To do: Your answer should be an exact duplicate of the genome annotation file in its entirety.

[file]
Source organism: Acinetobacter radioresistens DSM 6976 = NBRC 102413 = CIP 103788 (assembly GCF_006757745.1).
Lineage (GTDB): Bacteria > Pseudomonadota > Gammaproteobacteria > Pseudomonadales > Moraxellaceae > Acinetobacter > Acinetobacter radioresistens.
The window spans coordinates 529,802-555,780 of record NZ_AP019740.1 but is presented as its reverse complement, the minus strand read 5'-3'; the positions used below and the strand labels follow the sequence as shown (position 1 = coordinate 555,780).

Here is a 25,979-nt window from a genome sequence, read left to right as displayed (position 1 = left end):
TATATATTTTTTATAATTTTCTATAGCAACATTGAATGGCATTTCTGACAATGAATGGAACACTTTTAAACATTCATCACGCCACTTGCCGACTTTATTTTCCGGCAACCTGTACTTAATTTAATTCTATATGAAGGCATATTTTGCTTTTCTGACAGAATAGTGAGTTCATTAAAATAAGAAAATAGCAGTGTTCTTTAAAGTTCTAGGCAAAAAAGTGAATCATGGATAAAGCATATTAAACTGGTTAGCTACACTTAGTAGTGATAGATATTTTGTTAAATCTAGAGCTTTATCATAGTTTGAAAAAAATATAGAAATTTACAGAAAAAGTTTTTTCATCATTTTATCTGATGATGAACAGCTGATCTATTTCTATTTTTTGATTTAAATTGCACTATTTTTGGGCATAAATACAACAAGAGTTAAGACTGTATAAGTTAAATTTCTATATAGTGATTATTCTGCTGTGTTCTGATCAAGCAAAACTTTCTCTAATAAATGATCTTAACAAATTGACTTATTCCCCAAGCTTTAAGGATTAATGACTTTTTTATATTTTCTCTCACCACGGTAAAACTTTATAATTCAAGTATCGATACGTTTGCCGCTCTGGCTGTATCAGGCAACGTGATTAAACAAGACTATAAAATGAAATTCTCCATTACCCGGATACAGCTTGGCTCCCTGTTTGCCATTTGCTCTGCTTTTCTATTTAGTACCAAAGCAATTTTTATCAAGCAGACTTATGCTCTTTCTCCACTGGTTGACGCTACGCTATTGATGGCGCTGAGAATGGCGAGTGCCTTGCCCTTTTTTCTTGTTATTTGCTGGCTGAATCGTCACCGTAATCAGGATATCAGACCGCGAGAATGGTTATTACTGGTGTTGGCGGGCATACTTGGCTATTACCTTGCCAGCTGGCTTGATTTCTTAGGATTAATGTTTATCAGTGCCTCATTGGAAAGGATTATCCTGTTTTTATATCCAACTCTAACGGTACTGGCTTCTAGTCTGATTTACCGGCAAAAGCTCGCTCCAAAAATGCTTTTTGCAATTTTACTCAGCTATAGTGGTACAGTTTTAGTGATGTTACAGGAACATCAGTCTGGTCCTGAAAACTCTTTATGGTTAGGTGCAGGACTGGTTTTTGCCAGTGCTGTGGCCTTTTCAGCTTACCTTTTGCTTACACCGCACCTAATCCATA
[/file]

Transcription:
Source organism: Acinetobacter radioresistens DSM 6976 = NBRC 102413 = CIP 103788 (assembly GCF_006757745.1).
Lineage (GTDB): Bacteria > Pseudomonadota > Gammaproteobacteria > Pseudomonadales > Moraxellaceae > Acinetobacter > Acinetobacter radioresistens.
The window spans coordinates 529,802-555,780 of record NZ_AP019740.1 but is presented as its reverse complement, the minus strand read 5'-3'; the positions used below and the strand labels follow the sequence as shown (position 1 = coordinate 555,780).

Here is a 25,979-nt window from a genome sequence, read left to right as displayed (position 1 = left end):
TATATATTTTTTATAATTTTCTATAGCAACATTGAATGGCATTTCTGACAATGAATGGAACACTTTTAAACATTCATCACGCCACTTGCCGACTTTATTTTCCGGCAACCTGTACTTAATTTAATTCTATATGAAGGCATATTTTGCTTTTCTGACAGAATAGTGAGTTCATTAAAATAAGAAAATAGCAGTGTTCTTTAAAGTTCTAGGCAAAAAAGTGAATCATGGATAAAGCATATTAAACTGGTTAGCTACACTTAGTAGTGATAGATATTTTGTTAAATCTAGAGCTTTATCATAGTTTGAAAAAAATATAGAAATTTACAGAAAAAGTTTTTTCATCATTTTATCTGATGATGAACAGCTGATCTATTTCTATTTTTTGATTTAAATTGCACTATTTTTGGGCATAAATACAACAAGAGTTAAGACTGTATAAGTTAAATTTCTATATAGTGATTATTCTGCTGTGTTCTGATCAAGCAAAACTTTCTCTAATAAATGATCTTAACAAATTGACTTATTCCCCAAGCTTTAAGGATTAATGACTTTTTTATATTTTCTCTCACCACGGTAAAACTTTATAATTCAAGTATCGATACGTTTGCCGCTCTGGCTGTATCAGGCAACGTGATTAAACAAGACTATAAAATGAAATTCTCCATTACCCGGATACAGCTTGGCTCCCTGTTTGCCATTTGCTCTGCTTTTCTATTTAGTACCAAAGCAATTTTTATCAAGCAGACTTATGCTCTTTCTCCACTGGTTGACGCTACGCTATTGATGGCGCTGAGAATGGCGAGTGCCTTGCCCTTTTTTCTTGTTATTTGCTGGCTGAATCGTCACCGTAATCAGGATATCAGACCGCGAGAATGGTTATTACTGGTGTTGGCGGGCATACTTGGCTATTACCTTGCCAGCTGGCTTGATTTCTTAGGATTAATGTTTATCAGTGCCTCATTGGAAAGGATTATCCTGTTTTTATATCCAACTCTAACGGTACTGGCTTCTAGTCTGATTTACCGGCAAAAGCTCGCTCCAAAAATGCTTTTTGCAATTTTACTCAGCTATAGTGGTACAGTTTTAGTGATGTTACAGGAACATCAGTCTGGTCCTGAAAACTCTTTATGGTTAGGTGCAGGACTGGTTTTTGCCAGTGCTGTGGCCTTTTCAGCTTACCTTTTGCTTACACCGCACCTAATCCATA